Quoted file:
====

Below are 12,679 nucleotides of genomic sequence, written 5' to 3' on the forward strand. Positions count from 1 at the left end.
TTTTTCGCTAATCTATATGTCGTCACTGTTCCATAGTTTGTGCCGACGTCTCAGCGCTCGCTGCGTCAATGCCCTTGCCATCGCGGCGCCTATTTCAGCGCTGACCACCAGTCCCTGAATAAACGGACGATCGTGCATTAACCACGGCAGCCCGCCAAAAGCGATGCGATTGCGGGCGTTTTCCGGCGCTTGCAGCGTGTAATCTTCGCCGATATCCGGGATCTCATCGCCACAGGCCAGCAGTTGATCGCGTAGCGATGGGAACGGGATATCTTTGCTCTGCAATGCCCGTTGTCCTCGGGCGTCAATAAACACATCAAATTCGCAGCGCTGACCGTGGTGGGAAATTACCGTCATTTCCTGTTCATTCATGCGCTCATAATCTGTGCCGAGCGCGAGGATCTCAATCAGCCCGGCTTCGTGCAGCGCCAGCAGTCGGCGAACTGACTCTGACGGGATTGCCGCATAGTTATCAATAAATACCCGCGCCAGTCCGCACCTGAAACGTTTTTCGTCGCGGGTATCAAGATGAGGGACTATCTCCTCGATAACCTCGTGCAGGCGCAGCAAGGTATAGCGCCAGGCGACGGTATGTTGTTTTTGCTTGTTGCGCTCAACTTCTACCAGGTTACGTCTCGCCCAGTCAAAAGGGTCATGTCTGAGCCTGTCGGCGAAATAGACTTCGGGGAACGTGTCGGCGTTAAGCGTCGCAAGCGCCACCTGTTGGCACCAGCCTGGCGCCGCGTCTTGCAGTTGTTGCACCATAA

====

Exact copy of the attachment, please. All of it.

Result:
Below are 12,679 nucleotides of genomic sequence, written 5' to 3' on the forward strand. Positions count from 1 at the left end.
TTTTTCGCTAATCTATATGTCGTCACTGTTCCATAGTTTGTGCCGACGTCTCAGCGCTCGCTGCGTCAATGCCCTTGCCATCGCGGCGCCTATTTCAGCGCTGACCACCAGTCCCTGAATAAACGGACGATCGTGCATTAACCACGGCAGCCCGCCAAAAGCGATGCGATTGCGGGCGTTTTCCGGCGCTTGCAGCGTGTAATCTTCGCCGATATCCGGGATCTCATCGCCACAGGCCAGCAGTTGATCGCGTAGCGATGGGAACGGGATATCTTTGCTCTGCAATGCCCGTTGTCCTCGGGCGTCAATAAACACATCAAATTCGCAGCGCTGACCGTGGTGGGAAATTACCGTCATTTCCTGTTCATTCATGCGCTCATAATCTGTGCCGAGCGCGAGGATCTCAATCAGCCCGGCTTCGTGCAGCGCCAGCAGTCGGCGAACTGACTCTGACGGGATTGCCGCATAGTTATCAATAAATACCCGCGCCAGTCCGCACCTGAAACGTTTTTCGTCGCGGGTATCAAGATGAGGGACTATCTCCTCGATAACCTCGTGCAGGCGCAGCAAGGTATAGCGCCAGGCGACGGTATGTTGTTTTTGCTTGTTGCGCTCAACTTCTACCAGGTTACGTCTCGCCCAGTCAAAAGGGTCATGTCTGAGCCTGTCGGCGAAATAGACTTCGGGGAACGTGTCGGCGTTAAGCGTCGCAAGCGCCACCTGTTGGCACCAGCCTGGCGCCGCGTCTTGCAGTTGTTGCACCATAA